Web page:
LV= says it will also complete the transaction of personal lines business from Allianz in May

LV= has today announced plans to move from a friendy society to a company limited by guarantee as it releases its annual financial reports.

The company will vote on the decision at a special general meeting on 22 May 2019.

Currently, LV= is a friendly society and is therefore governed by the Friendly Societies Act.

LV= said in its report that it feels “many of that Act’s provisions are out of date” and that it “restricts its ability to manage the business effectively and in the best interest of LV= members.”

LV= would be governed by the Companies Act rather than the Friendly Societies Act if the changes are carried through. However, this potential change does not effect the company’s mutual status.

Richard Rowney, LV= group chief executive said: “Looking to the future, we are today announcing plans to convert from a friendly society to a company limited by guarantee.  Our proposed changes are about LV=’s future as a thriving, successful mutual creating value for our members. 

“If implemented they will improve our ability to manage the business in the best interest of members and provide greater flexibility and freedom to compete over the medium to long term.” 

2018 results

The general insurance business saw an operating profit of £107m for the year ending 31 December 2018, compared to £120m for the year before. This was  “partially offset by strategic investment and group items of £31m,” Rowney said. The group posted a total operating profit of £136m.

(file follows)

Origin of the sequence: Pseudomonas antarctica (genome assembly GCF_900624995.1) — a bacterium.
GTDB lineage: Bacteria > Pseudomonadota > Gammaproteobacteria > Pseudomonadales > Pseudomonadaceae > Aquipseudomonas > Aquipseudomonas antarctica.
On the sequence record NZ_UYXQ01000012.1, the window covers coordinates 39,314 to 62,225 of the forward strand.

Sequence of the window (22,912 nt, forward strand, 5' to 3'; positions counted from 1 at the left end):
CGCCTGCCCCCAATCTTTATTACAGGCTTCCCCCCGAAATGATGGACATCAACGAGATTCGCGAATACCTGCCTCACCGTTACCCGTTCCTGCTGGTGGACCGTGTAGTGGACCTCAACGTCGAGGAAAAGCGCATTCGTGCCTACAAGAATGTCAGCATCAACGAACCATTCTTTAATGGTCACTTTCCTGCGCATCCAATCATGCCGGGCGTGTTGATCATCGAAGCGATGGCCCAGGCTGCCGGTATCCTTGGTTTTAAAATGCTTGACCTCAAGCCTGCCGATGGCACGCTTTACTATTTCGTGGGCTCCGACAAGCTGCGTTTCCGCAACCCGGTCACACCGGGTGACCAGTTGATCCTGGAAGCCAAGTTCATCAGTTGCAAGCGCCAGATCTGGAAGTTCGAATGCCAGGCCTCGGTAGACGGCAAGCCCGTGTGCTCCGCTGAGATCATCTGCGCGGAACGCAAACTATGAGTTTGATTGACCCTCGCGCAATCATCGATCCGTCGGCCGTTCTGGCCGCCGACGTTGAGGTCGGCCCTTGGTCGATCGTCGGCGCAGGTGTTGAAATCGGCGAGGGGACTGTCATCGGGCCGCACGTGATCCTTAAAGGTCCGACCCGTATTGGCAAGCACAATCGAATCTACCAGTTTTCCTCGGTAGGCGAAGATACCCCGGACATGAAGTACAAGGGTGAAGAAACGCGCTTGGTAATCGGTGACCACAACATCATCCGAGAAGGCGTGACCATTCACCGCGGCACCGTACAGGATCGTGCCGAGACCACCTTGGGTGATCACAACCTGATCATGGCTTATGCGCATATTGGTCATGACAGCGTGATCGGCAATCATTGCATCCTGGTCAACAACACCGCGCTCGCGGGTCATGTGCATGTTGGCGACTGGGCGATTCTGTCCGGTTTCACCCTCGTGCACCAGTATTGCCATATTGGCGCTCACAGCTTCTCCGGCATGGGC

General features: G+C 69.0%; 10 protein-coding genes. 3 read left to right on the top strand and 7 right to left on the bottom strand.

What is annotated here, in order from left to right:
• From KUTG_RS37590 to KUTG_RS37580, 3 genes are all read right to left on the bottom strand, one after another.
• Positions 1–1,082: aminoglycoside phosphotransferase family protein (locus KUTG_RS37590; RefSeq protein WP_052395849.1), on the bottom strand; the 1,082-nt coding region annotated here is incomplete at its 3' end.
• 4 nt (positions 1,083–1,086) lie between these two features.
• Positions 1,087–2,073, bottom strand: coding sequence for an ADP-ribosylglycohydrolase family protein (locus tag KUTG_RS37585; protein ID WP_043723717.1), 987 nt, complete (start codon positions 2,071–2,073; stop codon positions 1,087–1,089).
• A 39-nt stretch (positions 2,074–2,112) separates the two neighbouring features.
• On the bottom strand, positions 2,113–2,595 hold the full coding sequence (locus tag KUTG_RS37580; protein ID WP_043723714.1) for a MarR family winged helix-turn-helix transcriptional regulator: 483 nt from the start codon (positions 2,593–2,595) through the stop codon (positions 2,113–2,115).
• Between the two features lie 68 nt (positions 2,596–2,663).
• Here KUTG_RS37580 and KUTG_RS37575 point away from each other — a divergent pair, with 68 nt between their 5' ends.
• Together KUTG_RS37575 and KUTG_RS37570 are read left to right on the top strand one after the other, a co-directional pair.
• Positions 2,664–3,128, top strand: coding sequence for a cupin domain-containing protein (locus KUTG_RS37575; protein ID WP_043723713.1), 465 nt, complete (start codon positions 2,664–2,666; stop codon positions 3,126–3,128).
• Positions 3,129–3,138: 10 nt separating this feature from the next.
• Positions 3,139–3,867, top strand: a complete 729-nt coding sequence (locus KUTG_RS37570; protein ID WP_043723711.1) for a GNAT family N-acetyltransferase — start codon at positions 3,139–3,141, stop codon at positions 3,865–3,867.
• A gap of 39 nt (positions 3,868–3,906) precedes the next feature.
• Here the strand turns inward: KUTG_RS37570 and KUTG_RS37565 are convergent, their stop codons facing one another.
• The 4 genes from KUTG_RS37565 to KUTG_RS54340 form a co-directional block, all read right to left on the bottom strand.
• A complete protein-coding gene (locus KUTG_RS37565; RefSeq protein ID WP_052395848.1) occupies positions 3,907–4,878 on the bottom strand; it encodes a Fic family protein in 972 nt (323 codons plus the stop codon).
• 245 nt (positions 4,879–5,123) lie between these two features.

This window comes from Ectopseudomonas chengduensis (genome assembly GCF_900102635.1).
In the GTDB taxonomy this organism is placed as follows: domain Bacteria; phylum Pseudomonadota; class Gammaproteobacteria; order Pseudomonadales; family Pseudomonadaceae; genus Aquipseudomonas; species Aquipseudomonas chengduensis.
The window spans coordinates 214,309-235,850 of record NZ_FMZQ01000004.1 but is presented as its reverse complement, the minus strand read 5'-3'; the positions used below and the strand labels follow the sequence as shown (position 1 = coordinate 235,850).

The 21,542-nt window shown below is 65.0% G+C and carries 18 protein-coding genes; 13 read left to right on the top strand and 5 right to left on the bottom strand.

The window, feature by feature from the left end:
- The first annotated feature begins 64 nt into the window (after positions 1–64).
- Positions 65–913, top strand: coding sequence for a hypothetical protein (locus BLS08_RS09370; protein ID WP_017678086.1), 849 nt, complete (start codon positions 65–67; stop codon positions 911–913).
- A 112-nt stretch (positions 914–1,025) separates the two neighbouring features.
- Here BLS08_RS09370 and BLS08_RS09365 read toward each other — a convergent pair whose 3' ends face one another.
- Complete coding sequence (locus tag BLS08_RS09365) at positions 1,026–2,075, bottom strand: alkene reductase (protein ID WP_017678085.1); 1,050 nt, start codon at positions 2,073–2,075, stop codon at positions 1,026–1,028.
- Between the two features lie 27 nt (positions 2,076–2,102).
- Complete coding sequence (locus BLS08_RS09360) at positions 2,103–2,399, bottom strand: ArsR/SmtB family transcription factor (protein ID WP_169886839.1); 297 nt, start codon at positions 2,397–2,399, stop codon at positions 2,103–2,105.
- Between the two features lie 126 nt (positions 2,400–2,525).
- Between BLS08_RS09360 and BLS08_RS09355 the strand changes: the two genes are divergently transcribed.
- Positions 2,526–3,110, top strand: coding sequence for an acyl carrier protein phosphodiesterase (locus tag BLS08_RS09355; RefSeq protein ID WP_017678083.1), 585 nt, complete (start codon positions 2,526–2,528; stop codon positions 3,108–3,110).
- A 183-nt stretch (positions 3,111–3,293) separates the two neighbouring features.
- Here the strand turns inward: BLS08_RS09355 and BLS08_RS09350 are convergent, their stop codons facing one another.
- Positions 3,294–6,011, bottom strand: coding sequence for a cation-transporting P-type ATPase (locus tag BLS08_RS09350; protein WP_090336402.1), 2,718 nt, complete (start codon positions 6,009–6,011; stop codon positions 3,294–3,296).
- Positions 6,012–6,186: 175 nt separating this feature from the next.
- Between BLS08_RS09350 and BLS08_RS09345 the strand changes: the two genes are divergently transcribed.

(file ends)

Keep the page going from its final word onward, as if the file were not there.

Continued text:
All results posted by the GI business remain strong, however most rsults are a slight drop from the year before.

Gross written premiums were posted at £1.58bn, a very slight diminish on the year before, which stood at £1.6bn.

However, LV= says if you exclude the commercial lines business, which has now almost fully transferred over to Allianz as part of the merger, underlying premiums have grown by 6% to £1.40bn (2017: £1.32bn).

Underwriting profit and combined ratio also saw minor falls, but nothing to worry about for the company.

Drastic fall

However one thing that did see a drastic fall was the group’s profit before tax.

Richard Rowney attributed the fall to a deteriorating market, but saw pre-tax profit falling from £122m in 2017 to just £20m in 2018. That shows a drop of almost 84%.

Allianz transfer ahead of schedule

Rowney did also give an update on the transfer of business, saying this were working well and that both companies are ahead of schedule.

He said: “Our General Insurance strategic partnership with Allianz which came into effect at the start of 2018 is working well. 

“We will complete the process of transferring the renewal rights for Allianz personal lines business to LV= in May and remain on track to complete the operational separation of the General Insurance business ahead of plan.